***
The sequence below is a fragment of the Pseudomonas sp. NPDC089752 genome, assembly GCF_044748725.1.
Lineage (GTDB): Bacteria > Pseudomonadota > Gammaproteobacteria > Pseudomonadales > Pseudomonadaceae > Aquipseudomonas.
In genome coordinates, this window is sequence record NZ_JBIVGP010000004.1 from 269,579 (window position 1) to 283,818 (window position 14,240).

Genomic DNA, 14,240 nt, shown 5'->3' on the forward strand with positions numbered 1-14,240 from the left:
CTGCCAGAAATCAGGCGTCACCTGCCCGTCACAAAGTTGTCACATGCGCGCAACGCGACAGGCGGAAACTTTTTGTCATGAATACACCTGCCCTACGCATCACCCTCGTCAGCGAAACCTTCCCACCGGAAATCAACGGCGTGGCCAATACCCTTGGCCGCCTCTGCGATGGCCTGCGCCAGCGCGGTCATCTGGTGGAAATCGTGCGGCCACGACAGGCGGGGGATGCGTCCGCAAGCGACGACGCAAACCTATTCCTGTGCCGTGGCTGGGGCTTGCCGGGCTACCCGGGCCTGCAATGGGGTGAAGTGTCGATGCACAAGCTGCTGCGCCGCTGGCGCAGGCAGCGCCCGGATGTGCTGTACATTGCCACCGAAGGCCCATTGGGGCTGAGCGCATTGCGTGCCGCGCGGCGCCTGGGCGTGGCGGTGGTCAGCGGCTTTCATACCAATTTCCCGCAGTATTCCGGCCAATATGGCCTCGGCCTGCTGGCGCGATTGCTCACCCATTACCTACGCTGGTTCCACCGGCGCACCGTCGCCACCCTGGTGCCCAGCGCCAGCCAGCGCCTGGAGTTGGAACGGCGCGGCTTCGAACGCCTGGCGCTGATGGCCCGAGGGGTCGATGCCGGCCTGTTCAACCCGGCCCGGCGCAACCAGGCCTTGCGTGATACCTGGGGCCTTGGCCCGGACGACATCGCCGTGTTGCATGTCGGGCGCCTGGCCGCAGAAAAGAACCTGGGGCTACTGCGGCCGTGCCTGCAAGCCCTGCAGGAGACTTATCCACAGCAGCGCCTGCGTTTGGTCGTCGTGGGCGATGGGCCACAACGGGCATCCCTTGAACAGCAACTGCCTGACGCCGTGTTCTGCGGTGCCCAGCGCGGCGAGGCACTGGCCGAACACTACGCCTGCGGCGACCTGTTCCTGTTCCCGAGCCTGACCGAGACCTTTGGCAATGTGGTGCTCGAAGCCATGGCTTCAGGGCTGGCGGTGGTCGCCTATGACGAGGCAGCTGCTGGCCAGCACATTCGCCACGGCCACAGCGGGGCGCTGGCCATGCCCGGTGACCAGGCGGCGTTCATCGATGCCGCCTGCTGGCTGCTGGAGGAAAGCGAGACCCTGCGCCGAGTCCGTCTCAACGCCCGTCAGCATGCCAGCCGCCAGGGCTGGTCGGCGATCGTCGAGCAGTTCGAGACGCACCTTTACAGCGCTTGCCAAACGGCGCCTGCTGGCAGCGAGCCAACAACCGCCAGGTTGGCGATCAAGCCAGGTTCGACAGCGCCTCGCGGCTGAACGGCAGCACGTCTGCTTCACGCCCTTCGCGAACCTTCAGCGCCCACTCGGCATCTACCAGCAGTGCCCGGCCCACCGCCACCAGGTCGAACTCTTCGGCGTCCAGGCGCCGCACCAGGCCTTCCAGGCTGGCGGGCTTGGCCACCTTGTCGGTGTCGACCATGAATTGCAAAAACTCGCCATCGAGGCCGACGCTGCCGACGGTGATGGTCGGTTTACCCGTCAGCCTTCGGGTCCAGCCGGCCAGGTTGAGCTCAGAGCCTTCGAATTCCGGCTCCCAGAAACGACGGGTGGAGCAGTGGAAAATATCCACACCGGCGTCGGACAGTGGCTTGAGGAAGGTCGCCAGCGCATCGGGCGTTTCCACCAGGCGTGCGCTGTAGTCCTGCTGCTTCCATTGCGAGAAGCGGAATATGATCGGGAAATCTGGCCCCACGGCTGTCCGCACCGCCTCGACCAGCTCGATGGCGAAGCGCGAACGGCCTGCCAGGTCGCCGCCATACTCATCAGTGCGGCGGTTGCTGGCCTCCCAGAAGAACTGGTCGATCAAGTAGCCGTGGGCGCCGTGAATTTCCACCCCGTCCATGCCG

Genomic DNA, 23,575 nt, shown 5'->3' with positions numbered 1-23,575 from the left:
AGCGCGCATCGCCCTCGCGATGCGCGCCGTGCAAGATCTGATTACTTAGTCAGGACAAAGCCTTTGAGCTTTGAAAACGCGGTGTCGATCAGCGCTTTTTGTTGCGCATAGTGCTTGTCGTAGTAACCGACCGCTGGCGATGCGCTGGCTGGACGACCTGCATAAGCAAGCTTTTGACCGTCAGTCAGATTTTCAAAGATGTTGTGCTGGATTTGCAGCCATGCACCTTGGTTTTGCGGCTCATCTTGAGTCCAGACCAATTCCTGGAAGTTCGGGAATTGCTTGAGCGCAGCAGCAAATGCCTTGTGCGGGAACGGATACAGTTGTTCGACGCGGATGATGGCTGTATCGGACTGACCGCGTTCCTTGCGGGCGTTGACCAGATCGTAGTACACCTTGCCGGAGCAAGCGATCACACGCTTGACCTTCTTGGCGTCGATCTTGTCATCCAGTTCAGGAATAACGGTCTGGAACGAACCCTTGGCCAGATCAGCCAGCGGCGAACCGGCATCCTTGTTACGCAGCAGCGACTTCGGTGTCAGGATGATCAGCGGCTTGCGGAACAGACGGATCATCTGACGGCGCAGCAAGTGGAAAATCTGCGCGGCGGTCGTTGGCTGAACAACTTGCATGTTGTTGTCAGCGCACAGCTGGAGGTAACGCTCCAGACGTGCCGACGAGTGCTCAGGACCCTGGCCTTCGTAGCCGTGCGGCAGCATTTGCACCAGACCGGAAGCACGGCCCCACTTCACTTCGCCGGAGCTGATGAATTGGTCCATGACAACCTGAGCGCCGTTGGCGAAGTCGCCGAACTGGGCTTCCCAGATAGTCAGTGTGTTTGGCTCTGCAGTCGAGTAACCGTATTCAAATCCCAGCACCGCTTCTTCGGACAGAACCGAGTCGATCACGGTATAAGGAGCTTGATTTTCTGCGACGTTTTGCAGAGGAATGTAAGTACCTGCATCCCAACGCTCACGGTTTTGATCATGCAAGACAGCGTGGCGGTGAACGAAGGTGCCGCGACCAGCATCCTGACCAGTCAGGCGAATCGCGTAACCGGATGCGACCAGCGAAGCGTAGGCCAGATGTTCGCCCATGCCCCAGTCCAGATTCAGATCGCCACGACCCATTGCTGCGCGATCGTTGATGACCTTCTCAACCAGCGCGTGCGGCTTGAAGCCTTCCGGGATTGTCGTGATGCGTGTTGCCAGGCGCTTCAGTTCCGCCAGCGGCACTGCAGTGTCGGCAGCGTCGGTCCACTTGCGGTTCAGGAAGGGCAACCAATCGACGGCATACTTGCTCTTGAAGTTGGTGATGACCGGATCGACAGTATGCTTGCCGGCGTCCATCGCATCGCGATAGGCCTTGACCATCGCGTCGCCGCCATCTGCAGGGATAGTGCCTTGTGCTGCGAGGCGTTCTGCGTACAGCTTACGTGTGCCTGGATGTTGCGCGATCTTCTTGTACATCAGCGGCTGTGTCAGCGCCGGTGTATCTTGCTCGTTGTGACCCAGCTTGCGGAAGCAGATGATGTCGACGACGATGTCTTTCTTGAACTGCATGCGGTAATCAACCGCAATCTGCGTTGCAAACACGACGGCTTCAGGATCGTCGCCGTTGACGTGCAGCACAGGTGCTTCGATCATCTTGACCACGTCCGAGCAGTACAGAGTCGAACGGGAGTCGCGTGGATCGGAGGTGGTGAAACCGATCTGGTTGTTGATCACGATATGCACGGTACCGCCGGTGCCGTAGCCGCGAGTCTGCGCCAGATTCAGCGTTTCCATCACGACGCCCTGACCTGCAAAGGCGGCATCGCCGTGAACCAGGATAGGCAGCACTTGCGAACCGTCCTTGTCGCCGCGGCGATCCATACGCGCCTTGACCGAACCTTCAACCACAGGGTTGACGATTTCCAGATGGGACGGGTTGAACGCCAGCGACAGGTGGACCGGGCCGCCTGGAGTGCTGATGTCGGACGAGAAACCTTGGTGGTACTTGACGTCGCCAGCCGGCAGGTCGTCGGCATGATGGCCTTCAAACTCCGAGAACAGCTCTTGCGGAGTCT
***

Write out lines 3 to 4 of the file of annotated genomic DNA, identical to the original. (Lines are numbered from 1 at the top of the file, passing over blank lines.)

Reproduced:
In genome coordinates, this window is sequence record NZ_JBIVGP010000004.1 from 269,579 (window position 1) to 283,818 (window position 14,240).

Genomic DNA, 14,240 nt, shown 5'->3' on the forward strand with positions numbered 1-14,240 from the left: